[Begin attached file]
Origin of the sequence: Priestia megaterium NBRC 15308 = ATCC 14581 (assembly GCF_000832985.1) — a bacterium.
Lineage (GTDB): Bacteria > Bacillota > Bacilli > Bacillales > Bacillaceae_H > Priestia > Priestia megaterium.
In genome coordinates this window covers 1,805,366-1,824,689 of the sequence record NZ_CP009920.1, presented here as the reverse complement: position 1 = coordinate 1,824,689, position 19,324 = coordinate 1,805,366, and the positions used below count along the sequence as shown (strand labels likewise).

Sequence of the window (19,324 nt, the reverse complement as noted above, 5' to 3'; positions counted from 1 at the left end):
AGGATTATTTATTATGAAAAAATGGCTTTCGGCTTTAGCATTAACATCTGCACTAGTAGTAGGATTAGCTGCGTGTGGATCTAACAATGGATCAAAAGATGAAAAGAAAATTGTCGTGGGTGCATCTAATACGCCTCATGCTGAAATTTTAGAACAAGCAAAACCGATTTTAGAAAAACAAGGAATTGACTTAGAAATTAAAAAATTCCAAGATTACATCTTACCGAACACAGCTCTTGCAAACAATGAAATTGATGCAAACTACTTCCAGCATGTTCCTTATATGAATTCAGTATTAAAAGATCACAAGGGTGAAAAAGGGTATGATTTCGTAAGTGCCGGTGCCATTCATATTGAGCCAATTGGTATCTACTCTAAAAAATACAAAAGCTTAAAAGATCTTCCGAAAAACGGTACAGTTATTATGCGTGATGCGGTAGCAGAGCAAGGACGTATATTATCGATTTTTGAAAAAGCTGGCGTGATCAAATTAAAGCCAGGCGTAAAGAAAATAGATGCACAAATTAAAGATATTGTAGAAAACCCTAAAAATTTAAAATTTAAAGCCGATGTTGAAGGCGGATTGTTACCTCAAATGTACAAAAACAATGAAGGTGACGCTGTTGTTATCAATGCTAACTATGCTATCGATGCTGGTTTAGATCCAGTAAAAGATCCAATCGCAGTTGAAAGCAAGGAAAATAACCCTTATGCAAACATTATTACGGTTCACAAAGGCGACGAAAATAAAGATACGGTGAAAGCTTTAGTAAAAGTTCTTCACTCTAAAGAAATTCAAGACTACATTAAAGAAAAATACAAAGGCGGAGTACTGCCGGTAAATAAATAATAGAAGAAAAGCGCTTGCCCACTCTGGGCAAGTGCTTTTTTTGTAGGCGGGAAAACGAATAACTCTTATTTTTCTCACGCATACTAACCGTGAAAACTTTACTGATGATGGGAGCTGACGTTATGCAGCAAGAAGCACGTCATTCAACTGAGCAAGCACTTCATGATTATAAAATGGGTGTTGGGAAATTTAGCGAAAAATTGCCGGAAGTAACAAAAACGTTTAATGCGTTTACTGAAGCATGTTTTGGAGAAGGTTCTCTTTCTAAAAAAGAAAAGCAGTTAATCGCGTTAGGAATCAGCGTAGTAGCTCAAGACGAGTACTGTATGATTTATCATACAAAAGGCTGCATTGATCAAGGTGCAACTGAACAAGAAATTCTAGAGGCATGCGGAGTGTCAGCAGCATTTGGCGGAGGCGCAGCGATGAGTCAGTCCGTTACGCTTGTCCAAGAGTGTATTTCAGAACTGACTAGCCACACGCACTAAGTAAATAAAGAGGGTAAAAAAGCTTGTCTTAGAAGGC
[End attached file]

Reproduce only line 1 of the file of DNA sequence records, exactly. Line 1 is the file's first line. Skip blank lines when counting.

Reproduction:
Origin of the sequence: Priestia megaterium NBRC 15308 = ATCC 14581 (assembly GCF_000832985.1) — a bacterium.